Translated into French as La Méprise and into English, with revisions, as Despair, Vladimir Nabokov’s seventh Russian novel Otchaianie (1932–1936) reveals the novelist’s evolution as an international author. This narrative, whose version in English circulates as a “Vintage International,” started out as the work of an author with no solid national attachments. In a sinister twist on Nabokov’s cultural/linguistic fluidity, Otchaianie focuses on a Russo-German narrator, the unreliable Hermann, and his memoir of a murder plot gone awry. Hermann imagines that his book can be an international success, with distinctive attractions for French and American readers, among others. A key scene for each audience features creative parodies expressing Nabokov’s position on Tolstoy’s and Dostoevsky’s importance for fiction, then at its height. Otchaianie strongly favors Tolstoy, but a dismissive review of La Méprise from the internationalist wing of French literary opinion, in the person of Sartre, was blind to the polemical force of these parodies, to the point of missing Nabokov’s rejection of Dostoevsky.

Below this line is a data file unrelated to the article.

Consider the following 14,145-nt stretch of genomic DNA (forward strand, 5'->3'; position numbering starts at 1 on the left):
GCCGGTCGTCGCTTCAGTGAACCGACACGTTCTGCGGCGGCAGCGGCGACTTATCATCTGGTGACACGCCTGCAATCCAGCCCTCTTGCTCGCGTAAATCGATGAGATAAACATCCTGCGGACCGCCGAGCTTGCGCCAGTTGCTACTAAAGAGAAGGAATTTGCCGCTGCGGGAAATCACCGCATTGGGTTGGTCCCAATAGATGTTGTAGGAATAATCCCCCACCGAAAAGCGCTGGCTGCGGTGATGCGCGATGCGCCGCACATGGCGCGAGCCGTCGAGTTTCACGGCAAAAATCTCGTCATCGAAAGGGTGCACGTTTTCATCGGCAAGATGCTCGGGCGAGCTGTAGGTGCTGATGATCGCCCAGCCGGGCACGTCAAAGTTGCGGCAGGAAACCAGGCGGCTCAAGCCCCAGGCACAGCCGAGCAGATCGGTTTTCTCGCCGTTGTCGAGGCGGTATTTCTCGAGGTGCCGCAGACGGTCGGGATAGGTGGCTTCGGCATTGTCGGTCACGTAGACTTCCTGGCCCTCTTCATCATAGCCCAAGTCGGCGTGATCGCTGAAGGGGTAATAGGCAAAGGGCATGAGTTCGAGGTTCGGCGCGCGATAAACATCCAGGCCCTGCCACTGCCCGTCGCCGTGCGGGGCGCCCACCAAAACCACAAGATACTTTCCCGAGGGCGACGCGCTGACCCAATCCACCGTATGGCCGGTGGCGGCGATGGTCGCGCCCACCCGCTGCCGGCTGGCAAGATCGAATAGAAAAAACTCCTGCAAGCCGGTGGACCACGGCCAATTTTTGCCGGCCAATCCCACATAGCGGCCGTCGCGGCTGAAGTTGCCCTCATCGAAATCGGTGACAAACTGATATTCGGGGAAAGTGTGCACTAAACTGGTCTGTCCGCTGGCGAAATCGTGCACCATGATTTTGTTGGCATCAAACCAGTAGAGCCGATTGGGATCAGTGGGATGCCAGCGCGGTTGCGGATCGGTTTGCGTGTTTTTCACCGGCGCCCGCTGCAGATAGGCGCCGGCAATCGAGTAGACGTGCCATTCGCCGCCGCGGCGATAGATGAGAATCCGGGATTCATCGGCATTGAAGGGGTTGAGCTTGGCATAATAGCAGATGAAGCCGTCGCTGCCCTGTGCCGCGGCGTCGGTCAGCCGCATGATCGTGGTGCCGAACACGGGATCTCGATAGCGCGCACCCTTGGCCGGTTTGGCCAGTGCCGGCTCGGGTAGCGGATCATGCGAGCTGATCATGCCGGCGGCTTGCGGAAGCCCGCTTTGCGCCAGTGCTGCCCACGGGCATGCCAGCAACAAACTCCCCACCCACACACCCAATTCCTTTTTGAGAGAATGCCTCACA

That rejection sharpens in Despair even as Nabokov’s admiration for Tolstoy reaches new heights. In general, his career shows that, given his total estrangement from Soviet Russian literature, he turned to French and Anglophone centers of literary authority. Nabokov did not respond to the broader internationality implied by Tolstoy’s and Dostoevsky’s differing visions of world literature.
The essay evaluates Nabokov’s addition of “national” to a key passage in the French and English versions of Otchaianie, addresses variations in the significance of his intertextual practices, and calls for a revaluation of this novel as an expression of free-speech authorship in peril.